Last week I told you risk for the markets was off the charts. Last week Google (GOOGL) is down 1.5%, FB down marginally, Amazon (AMZN) down 2%, AAPL up marginally and Netflix (NFLX) down 5%. Biotech is down 2.9% as is housing. These are not big numbers, but when you look at some of these charts we are starting to see technical damage for the first time in a long time.
We talked about not so obvious black swans. Can we really call North Korea a black swan? After all, this is a situation that has been bubbling below the surface for years. I suppose the fact that nobody believes a major war can break out even now as you read this speaks to the surprise nature even as we look down the barrel at it. Serious participants also realize the market is allergic to wars and isn’t going to like it at all if something does materialize this week. You don’t need me to tell you the North Korean dictator has threatened Guam by the middle of the month so everyone is watching to see how the situation resolves.
For those of you who don’t know, Dr. Steve Pieczenik is the real-life Jack Ryan from the Tom Clancy novels and has an excellent track record of being right. He stated last week this crisis is not about North Korea at all but is focused on China. For those who haven’t been following it, China has been in a dispute with India over territory near Bhutan in the Himalayas. India massed troops along the border while China has been war gaming in the vicinity.
What they are not talking about in the media is our military complex has had enough. Trump was fully vetted by the generals to blast Kim Jong Un, but the real target was President Xi Jinping, who understands what is really going on and got the message. It could explain why the market had a measure of relief on Monday morning. But it still doesn’t get us out of the woods in case the North Korean strongman decides to save face. However, to look at the behavior of the markets, they are treating it the same way they’ve treated every geopolitical crisis from the 20th century. In other words, the crowd is deeply concerned.
But here’s what I am concerned about. The situation in Charlottesville is like Ferguson as far as our market work is concerned. The national consumer watching on their television or devices tend to shut their wallets at the first sign of social unrest. I wish I could tell you this would be the end of it for a while, but I fear something could happen again next weekend. This time peaceful protests are planned at Google offices next Saturday in five cities (NY, Boston, Austin, DC and Mountain View) across the country. It would be one thing if these events remained peaceful but how many realize 90% of the troublemakers on Saturday came from out of state? At this stage of the game, it would naïve to think these legal protests will go on without some type of trouble.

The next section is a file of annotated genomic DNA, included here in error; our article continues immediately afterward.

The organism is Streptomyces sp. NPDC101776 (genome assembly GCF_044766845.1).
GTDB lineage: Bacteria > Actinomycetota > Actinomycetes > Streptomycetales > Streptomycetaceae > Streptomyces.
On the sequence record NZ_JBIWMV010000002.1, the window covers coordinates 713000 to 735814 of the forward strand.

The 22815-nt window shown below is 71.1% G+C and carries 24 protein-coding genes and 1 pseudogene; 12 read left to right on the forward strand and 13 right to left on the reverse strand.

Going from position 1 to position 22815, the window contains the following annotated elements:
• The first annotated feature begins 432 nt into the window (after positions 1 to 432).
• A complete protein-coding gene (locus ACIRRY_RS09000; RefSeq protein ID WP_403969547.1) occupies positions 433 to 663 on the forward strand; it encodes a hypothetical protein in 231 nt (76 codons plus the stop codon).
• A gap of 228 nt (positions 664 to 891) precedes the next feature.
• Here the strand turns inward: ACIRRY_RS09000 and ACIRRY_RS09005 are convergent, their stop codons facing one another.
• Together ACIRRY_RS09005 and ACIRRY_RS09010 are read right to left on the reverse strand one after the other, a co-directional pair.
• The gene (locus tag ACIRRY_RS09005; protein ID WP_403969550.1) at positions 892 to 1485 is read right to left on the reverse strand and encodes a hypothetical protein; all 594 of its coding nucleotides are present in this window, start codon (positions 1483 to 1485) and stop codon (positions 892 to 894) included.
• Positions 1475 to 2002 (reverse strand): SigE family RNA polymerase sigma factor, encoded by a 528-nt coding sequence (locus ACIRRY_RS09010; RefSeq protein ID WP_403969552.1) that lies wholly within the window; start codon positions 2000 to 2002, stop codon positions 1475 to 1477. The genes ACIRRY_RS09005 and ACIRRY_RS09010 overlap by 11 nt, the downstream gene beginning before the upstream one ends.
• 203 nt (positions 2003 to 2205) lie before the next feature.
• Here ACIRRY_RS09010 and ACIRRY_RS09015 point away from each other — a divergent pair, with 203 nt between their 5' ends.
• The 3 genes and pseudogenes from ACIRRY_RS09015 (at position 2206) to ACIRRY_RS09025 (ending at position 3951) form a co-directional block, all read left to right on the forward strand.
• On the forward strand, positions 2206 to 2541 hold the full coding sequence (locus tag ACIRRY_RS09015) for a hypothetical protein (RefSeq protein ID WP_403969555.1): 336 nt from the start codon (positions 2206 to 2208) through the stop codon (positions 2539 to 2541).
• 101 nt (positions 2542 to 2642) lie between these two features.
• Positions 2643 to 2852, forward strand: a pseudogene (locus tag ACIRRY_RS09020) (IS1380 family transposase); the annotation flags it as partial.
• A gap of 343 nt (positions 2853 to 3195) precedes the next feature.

Over time, I’ve also brought to your attention this is a hybrid market that has elements of the 1930s but also the 1960s. The 30s brought the end of the Great Depression and a five-year bull which was interrupted by trouble which ultimately brought war to Europe. The 60s bull was interrupted by all the war protests and social unrest as a byproduct. Here, one day they are talking nuclear war and the next our country is being torn apart from within. Is the perfect storm brewing?
The VIX is now up 94% off its sleepwalking bottom which doesn’t mean much if it really wants to accelerate. If there is anything good coming out of this is people are waking up. The problem for this generation of traders is most of us grew up in this business in relative peacetime except for one event. The market was destroyed in the days after September 11. But for the most part all we’ve had to worry about are earnings reports and Fed statements. But the crowd had to deal with all kinds of disruption and social unrest in earlier eras. How many realize the NYSE was closed from the end of July until mid-December in 1914 at the start of WWI?
As far as Europe is concerned, the euro/U.S. dollar (EUR/USD) currency pair made a fresh attempt to go higher and consequently the CAC held the trendline and broke below gap support, but by early trade both had backed off the new direction. That gap just so happened to be the place where Macron pulled ahead and ultimately defeated Le Pen. With his own approval rating at just 36%, the French people could already be getting a case of buyer’s remorse.